A Quiet Place (Part II) is the perfect horror sequel. That might seem like lofty praise but when you stop to think about it, the number of horror sequels that are even passable is shockingly low. Halloween 2? It’s alright but everything good about it was done better in the original. Evil Dead 2? That’s a great film but it’s basically a fifteen-minute remake of the original and the rest is its own standalone movie. Scream 2? Get outta here. Aliens? Not a horror. 28 Weeks Later? See Halloween 2.
And on it goes.
It’s very hard to make a good horror sequel because the things that usually make a horror movie great are dependent on experiencing said movie for the first time. The sense of mystery, the surprises, and the ominous feeling where you’re not sure who is going to make it out alive are all critical components to a great horror experience. When you get to the sequel, the mystery is either already established and thus not a mystery anymore or it’s simply retreading which makes the viewer feel like the movie is spinning its wheels. When you get to the sequel, the surprises don’t land as powerfully because you’re already used to the way the monster/villain does its thing. And when you get to the sequel, whoever survived the first movie and is the star of the second is immediately draped in plot armor and you never worry about them: You fear for Laurie’s life in Halloween, but you never wonder if she’s going to die in the sequels.
Sequels, almost by nature, are impossible to pull off in a horror setting but it’s not just the key elements that make it hard to duplicate, it’s the way most of them are made that makes them only good in small doses. Sequels tend to expose all the flaws that are overlooked the first time around.
There are, in my opinion, two major flaws that “bad” horror movies stumble into having.
First, they have too many scares too often. Usually, this is because there’s not enough story or plot to give the characters anything to do, so that lack of development is covered up by the now-cliched cycle of “two minutes of tension, thirty seconds of fear, ten minutes of reset, two minutes of tension, thirty seconds of fear, ten minutes of reset, etc” that most of the cookie-cutter horror movies of the day rely on. By the end of the movie, you’ve had enough “BOO!” to last a lifetime and you’re desensitized to it all. The writers and directors of these movies know that, which means they have to up the ante to a stupid degree as the movie progresses. How do you follow that up in a sequel? You can’t have the first scare in the sequel be on the same level as the last scare in the original, so you start over at zero, which creates boredom in the audience that’s already done the roller coaster ride in the original outing.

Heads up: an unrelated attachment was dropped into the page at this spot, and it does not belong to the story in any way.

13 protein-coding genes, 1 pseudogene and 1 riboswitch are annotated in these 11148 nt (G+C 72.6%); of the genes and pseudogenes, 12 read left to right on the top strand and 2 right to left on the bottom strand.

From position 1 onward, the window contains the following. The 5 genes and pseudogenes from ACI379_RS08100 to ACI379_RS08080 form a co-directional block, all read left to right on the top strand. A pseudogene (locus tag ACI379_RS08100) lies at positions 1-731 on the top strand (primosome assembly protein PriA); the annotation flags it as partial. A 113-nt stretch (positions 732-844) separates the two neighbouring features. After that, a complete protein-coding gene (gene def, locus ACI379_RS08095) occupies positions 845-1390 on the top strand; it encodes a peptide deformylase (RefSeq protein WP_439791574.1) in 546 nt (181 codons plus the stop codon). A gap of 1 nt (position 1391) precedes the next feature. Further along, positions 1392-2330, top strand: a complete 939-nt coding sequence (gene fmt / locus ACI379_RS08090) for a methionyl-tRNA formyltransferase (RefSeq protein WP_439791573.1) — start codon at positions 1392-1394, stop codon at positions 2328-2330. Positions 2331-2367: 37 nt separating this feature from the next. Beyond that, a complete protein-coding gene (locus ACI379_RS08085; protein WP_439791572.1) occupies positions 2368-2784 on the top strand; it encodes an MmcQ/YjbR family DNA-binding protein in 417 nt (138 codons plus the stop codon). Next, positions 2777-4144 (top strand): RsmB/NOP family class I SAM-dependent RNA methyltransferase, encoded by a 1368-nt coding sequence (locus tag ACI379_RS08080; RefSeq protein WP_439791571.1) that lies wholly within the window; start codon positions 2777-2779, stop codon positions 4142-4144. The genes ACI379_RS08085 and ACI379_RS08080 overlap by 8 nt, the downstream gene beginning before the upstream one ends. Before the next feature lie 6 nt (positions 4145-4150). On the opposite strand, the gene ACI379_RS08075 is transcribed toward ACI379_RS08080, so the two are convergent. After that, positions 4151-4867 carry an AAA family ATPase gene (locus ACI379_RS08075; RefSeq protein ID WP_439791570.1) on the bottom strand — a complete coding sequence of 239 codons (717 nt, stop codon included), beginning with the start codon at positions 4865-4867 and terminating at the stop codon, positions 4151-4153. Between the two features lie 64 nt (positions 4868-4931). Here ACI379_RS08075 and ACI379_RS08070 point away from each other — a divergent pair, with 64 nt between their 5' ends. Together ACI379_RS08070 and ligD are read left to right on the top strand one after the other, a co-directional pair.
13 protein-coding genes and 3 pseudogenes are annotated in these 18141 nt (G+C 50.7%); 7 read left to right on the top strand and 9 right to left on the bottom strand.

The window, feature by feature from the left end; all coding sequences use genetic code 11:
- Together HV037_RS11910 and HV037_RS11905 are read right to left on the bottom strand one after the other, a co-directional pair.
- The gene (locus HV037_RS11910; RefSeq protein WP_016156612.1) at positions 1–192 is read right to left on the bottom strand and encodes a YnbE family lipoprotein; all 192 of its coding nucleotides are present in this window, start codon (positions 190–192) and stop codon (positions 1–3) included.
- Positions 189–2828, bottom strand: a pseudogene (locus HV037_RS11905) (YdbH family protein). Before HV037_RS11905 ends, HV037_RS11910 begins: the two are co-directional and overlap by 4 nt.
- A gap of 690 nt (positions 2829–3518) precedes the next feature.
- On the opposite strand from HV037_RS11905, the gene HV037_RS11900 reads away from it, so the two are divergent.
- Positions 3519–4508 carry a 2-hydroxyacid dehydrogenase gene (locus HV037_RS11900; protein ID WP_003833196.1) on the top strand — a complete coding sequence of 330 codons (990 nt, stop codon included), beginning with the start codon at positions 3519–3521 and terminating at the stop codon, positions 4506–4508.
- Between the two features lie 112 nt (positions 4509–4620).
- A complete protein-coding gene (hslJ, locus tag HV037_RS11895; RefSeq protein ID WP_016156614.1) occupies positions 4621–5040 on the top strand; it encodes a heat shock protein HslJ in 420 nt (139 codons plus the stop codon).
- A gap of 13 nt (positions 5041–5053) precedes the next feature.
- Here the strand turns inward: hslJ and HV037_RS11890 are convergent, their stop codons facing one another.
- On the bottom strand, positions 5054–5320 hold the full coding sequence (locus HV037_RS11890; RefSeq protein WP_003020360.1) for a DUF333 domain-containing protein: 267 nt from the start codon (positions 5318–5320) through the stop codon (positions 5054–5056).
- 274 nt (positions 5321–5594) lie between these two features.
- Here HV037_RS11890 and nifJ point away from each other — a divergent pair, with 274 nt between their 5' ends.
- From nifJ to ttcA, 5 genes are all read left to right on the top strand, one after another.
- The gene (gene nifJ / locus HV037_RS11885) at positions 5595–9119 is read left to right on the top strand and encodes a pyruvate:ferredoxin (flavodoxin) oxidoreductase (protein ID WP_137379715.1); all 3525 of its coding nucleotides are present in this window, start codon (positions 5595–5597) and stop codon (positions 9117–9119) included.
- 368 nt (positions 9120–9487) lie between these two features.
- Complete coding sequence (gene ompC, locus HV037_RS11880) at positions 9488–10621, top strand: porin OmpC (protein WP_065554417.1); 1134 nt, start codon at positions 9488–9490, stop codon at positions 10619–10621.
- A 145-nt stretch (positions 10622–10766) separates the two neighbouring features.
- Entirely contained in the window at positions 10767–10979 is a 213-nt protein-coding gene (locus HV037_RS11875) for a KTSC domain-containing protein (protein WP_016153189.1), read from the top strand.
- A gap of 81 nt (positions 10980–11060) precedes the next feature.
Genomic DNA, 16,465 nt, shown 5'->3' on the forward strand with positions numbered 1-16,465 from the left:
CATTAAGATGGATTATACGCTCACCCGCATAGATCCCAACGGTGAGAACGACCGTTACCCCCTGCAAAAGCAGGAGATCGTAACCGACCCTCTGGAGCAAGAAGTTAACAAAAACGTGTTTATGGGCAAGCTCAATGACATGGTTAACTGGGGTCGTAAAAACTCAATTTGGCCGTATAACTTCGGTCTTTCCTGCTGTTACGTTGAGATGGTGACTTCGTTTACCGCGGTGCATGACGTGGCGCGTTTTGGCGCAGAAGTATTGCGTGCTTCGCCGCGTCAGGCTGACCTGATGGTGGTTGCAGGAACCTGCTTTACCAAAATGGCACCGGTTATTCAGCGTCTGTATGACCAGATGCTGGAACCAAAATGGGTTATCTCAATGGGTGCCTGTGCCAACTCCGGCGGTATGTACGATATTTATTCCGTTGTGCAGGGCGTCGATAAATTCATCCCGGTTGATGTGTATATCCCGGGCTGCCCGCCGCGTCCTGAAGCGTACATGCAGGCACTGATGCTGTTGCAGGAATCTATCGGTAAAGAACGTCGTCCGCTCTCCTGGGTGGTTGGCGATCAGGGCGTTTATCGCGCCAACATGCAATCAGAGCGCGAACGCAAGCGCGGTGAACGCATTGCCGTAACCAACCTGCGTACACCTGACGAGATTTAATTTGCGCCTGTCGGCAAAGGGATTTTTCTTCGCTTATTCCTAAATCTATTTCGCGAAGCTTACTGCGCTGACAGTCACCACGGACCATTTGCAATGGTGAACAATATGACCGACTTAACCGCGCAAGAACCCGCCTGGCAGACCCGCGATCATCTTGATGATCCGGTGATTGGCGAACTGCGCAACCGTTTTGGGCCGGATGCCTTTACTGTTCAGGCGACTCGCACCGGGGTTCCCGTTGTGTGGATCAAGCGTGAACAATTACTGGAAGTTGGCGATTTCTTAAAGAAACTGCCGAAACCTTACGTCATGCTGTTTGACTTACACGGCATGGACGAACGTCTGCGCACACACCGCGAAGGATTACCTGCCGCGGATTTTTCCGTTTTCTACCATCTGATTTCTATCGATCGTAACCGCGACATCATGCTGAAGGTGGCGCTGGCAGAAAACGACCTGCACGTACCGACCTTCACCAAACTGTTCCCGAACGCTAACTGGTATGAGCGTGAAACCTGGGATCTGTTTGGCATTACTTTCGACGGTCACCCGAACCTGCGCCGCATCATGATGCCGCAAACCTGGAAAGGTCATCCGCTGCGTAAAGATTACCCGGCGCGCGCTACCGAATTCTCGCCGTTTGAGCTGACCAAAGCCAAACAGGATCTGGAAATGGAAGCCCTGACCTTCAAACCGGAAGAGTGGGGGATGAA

Second, they waste their non-frightening moments on exposition. Just focus on this the next time you watch a mediocre horror movie, like an Insidious 3 or a Ring 2. Whenever you’re not in the “tension” or “scary moments” portion of the movie, you’re forced to listen to characters tell you why they’re acting stupid enough to continue putting themselves in dangerous situations, or why the baddie is doing what it does (as if we want or need to have the mysterious monster explained to us). Again, this is a fault of the writing, which gives the characters nothing to do except (A) be scared, and (B) explain why they’re scared. There’s no development, no growth, no nuance in bad horror movies.
It was a great horror movie, in fact, and was my favorite horror film from 2018. Three years ago I wrote this about the movie…